Why Are You Losing Money During Restaurant Week?

Restaurant week is one of the most exciting times of the year for local foodies, but sometimes it isn’t the most exciting time of the year for restaurants. Restaurant week’s high advertising costs and deep price-slashing can make it tough for restaurants to succeed during such a competitive time, and if your restaurant is feeling the strain of cutting your margins too thin without a reasonable return, you might be thinking that it’s about time to call it quits between you and that darn restaurant week. Here are some common restaurant week problems, with advice for fixing them, as well as ways to tell when you should just skip restaurant week altogether. 

Problem #1: The Pricing is Tough

The most common problem that restaurants have with restaurant week is that they can’t get the pricing to work out. Perhaps your prices are already low, and people don’t see why they should spend $33 at your restaurant during restaurant week when they could spend a similar amount any other week of the year for the same menu items. If this is the case for you, you might want to consider just offering the $22 lunch menu to draw in weekday employees.

Skip restaurant week when $22 is similar to your regular lunch or dinner pricing, or makes for ridiculously large portion sizes. If either of these are the case, you might want to find other advertising options for your restaurant. 

Problem #2: Your Restaurant Isn’t Trendy

Another really common problem that restaurants have is that their restaurant doesn’t quite meet the trendy requirements of restaurant week. If the hallmarks of your restaurant are its comfortable decor and your down-home cooking, you probably aren’t going to get the same amount of business as the sleek-looking formal places. Remember though that restaurant week was built for the locals to discover new restaurants near them, so that $22 lunch offering might work, or an extra-special, extra-large portion $33 dinner offering including a fun drink might be the ticket to your restaurant week success.

Skip restaurant week when your restaurant just doesn’t have enough tables to hold a large crowd. If your restaurant serves up comfort food and comfortable seating, your guests will slow the pace of their dinner to match their surroundings and your turnaround will be too slow for you to recoup your losses.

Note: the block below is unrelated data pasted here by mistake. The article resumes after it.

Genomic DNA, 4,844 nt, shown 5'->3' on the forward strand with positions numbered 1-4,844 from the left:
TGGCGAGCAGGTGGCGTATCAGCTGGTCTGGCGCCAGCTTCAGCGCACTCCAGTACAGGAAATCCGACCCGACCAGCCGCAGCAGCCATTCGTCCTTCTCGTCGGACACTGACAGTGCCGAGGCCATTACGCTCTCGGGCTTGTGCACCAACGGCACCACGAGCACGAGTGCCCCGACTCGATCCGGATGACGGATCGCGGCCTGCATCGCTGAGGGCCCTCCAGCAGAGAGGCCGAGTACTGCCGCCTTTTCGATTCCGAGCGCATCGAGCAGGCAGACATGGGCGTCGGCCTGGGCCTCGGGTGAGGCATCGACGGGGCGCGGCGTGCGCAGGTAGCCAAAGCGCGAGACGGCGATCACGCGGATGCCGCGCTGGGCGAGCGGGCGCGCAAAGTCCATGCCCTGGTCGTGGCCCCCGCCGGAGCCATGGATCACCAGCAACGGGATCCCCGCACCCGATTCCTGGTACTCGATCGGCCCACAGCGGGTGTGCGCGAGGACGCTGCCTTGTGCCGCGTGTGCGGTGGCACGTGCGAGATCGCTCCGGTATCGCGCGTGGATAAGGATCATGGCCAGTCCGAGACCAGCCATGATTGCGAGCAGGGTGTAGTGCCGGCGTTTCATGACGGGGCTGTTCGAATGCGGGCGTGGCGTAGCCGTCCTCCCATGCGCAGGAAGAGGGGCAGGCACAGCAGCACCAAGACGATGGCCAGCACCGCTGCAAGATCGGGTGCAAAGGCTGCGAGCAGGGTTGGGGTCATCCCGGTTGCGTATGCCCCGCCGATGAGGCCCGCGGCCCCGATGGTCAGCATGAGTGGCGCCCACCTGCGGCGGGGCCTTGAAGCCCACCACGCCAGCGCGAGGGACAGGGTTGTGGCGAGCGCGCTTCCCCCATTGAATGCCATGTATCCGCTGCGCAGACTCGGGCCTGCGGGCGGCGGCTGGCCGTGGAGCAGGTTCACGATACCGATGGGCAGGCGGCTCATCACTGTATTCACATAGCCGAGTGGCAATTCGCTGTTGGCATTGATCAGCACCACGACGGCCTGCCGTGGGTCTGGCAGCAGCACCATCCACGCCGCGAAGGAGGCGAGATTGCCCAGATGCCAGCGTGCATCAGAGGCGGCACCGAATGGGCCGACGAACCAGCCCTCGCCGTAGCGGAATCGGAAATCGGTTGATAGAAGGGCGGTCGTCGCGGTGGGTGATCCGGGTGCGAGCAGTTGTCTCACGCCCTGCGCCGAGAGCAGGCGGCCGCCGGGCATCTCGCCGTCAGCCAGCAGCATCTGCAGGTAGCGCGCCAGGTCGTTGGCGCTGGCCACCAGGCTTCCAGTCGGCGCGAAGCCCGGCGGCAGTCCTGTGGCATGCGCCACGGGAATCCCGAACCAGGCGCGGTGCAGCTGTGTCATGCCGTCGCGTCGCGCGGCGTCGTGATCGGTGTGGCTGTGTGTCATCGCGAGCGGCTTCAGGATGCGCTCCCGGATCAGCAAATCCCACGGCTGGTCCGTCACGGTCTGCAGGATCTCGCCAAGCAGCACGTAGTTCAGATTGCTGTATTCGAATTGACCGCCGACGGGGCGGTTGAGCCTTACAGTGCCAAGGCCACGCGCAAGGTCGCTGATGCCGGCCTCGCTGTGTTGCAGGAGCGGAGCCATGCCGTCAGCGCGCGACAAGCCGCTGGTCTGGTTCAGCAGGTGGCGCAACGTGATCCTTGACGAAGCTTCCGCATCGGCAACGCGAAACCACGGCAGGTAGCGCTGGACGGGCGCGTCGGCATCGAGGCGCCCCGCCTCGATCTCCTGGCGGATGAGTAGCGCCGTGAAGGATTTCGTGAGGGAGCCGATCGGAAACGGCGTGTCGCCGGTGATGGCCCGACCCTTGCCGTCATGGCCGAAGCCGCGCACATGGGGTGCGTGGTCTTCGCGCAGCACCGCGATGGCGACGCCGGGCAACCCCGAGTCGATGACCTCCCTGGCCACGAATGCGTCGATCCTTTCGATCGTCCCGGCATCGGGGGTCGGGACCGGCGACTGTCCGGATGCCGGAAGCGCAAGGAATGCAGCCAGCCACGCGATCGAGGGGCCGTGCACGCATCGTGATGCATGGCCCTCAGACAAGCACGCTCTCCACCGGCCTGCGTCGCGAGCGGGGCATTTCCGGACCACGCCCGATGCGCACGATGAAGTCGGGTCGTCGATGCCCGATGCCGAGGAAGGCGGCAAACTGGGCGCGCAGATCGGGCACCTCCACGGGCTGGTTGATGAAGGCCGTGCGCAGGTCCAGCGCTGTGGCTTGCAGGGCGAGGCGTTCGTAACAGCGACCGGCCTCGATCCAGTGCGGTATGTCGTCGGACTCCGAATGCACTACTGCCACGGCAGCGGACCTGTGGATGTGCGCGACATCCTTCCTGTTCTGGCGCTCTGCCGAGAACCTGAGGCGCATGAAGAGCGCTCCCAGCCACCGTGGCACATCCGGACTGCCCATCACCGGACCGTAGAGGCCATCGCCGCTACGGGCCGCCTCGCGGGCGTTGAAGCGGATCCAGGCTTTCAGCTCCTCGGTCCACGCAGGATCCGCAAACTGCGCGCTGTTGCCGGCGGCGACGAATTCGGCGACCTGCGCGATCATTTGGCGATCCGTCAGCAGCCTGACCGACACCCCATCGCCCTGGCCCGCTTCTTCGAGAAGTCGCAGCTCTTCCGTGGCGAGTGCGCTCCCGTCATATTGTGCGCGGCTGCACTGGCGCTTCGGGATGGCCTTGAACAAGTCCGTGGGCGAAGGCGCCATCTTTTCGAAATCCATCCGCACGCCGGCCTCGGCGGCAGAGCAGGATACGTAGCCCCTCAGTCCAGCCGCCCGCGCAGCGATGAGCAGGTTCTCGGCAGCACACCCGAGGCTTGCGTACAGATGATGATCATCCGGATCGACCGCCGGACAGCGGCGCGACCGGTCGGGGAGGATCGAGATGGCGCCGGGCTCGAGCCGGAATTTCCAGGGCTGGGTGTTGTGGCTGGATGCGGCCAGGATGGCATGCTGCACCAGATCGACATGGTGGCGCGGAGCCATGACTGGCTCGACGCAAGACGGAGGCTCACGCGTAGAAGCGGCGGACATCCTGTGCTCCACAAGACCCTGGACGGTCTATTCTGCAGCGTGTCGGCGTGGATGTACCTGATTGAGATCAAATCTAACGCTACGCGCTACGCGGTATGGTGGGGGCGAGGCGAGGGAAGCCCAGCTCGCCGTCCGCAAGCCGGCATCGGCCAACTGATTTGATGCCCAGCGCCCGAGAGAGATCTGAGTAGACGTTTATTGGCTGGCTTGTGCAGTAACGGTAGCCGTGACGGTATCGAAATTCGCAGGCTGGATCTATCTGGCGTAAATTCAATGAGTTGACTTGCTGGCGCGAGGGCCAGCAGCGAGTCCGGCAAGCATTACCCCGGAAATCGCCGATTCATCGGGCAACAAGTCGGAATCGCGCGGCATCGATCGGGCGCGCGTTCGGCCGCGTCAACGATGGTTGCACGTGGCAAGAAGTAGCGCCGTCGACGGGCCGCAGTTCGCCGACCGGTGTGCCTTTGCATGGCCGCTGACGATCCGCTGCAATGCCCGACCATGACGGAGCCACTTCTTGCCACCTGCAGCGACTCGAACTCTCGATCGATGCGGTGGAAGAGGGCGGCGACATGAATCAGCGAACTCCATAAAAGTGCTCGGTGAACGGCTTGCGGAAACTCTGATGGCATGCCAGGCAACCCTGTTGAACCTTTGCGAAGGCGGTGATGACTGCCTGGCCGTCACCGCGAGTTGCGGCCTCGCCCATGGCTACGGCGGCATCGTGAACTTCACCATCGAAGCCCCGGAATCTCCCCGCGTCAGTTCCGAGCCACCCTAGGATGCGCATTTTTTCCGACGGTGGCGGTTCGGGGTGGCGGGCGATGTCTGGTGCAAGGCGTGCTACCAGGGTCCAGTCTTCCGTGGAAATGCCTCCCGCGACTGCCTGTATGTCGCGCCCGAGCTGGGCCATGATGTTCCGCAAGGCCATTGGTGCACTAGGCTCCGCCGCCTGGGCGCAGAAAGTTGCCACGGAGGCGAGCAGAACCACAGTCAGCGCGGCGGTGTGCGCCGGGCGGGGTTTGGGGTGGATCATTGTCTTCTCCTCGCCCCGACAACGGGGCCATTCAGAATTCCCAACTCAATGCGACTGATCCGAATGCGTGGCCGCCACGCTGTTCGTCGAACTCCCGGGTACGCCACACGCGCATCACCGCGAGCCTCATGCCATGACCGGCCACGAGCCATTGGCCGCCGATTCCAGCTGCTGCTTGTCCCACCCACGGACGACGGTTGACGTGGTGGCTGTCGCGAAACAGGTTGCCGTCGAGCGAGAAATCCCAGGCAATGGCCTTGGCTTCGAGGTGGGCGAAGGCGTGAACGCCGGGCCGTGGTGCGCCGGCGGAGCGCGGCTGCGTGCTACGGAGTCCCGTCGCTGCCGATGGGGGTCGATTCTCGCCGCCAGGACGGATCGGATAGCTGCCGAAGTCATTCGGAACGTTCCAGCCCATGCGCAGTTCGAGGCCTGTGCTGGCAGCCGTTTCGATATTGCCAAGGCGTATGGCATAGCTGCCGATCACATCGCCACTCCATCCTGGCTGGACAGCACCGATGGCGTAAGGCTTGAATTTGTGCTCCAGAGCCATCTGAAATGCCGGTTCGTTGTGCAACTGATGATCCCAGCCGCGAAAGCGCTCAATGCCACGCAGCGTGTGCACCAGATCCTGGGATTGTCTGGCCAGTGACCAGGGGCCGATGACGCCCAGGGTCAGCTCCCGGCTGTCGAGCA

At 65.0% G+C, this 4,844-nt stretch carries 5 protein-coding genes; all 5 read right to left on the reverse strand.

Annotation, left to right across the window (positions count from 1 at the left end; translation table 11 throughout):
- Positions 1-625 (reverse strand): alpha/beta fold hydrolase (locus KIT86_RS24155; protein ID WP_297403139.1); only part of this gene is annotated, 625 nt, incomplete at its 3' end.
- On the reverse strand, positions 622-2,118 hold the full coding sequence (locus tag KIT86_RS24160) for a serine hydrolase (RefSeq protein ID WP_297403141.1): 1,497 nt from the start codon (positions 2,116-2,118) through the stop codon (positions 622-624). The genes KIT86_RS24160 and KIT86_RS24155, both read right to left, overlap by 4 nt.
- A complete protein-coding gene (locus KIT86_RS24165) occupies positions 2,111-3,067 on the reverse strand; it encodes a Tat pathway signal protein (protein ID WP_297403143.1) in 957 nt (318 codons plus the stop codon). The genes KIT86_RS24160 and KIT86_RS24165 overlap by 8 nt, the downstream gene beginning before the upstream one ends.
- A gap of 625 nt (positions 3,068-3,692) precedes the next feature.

Problem #3: Your Restaurant is BYOB

If you have a BYOB, your restaurant might actually be losing money during restaurant week. One of the easiest ways to make money during this event is by upselling your beverages list, but if all you have is soda, you’re probably not going to make enough money to break even. You may still be able to make this work with some creative thinking. If you’re a kid-friendly establishment, fill the kids’ menu with exciting non-alcoholic cocktails (that don’t have free refills) and offer a kids’ restaurant week prix fixe for $3.30 per child to get families into the restaurant. If you’re known as a karaoke hotspot, create an exclusive restaurant week karaoke contest with an entry fee and a free dinner for two as a prize.

Skip restaurant week when you have a small menu because your restaurant is more of a hangout spot. If your menu is selective in the first place, you’re not going to be able to convince potential customers or your regulars that restaurant week is enough of a deal for them to bother. 

The most important thing to do, whether your business model is based on affordability, comfort or laid-back BYOB atmosphere (or all of these things) is to make sure that your restaurant stays true to your ideals during restaurant week. If you create a false menu deal to try to lure customers in, or if you pretend to be a restaurant that you’re not just to make some extra cash, you’ll risk losing your regulars’ support, as well as your own integrity. Don’t take that risk, just seek other marketing options instead.

Photo licensed by  Mr. T in DC